With Harden, Howard and the emerging Chandler Parsons in tow, the last remaining question of Houston's offseason has been about what will happen with last year's noted signings.
Asik has formally requested a trade, according to ESPN's Brian Windhorst. He doesn't want to be a backup. He doesn't want to play alongside Howard because, like, spacing hell isn't a fun place to visit. Lin has been quiet throughout this process, which is probably a good thing considering his shaky place on the team hierarchy at the moment.
There was plenty of talk that Asik and Lin could be moved in a deal for Josh Smith, but his signing with the Detroit Pistons killed that before it could get any legs. There are other possibilities remaining, and the Rockets probably want a third star before all is said and done. But Morey is nothing if not patient, and it seems he's readying for a wait-it-out period.
Windhorst notes the Rockets have sent a former "sorry, bucko" back to Asik's camp, and HOOPSWORLD's Bill Ingram reported that Morey put out feelers for Lin only to essentially get the same response. It's a situation where all parties seem completely unthrilled about being in business with one another. They have all the enthusiasm of someone who invested in their formerly alcoholic cousin's terrible business venture just because you're happy he cleaned himself up.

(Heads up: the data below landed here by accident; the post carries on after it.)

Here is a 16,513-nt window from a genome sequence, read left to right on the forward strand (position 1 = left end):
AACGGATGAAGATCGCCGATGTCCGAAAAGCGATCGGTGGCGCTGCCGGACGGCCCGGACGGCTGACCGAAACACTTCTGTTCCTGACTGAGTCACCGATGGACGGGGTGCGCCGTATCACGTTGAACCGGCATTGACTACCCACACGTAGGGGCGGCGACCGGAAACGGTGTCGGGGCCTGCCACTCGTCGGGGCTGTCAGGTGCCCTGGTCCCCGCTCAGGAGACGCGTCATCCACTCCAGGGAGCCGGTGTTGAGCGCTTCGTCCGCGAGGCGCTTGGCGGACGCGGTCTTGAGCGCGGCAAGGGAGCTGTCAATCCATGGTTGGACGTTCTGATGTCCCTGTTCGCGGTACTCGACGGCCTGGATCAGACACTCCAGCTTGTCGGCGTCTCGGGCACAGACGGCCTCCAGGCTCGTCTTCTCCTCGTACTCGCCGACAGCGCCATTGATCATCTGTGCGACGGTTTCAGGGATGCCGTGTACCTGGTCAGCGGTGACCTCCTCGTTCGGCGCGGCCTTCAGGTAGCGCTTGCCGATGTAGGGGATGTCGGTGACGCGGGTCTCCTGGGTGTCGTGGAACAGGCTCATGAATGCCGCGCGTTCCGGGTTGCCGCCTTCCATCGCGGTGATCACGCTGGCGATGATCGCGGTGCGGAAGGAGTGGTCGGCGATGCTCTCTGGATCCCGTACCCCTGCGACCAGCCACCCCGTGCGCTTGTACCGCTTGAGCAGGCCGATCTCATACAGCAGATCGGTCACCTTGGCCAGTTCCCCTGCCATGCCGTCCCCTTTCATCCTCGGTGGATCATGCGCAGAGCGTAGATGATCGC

The problem is, barring another Morey caper, these two are more likely than not at this point to come back. Trade winds are starting to calm down a bit, and the pool of players who could give Houston a theoretical Big Three is pretty small. LaMarcus Aldridge could have been an interesting target—assuming Portland and Houston could have found a third team to take on Lin, who would have no place with Damian Lillard on the roster—but the Trail Blazers have made enough moves that they could compete for the No. 8 seed next season. They're not looking to dump Aldridge.
Working under the guise that Asik and Lin are staying next season, it's going to be interesting to see how they fit into the rotation.
Asik's role is tough to peg, though the Rockets should be able to find him 25 minutes a night. Howard is coming off an injury-plagued campaign that saw him play through a shoulder injury while slowly recovering from back surgery. Asik's presence will help Kevin McHale limit Howard's minutes when needed, and the two could work beside each other in limited minutes; they'll have to.
It will be a difficult adjustment period at first and all Howard-Asik lineups will have to be filled with three other shooters, but the NBA isn't immune to two-big sets. Plus, try attacking the rim with those two standing in the middle. Asik is a great defensive player, and he'll find his time.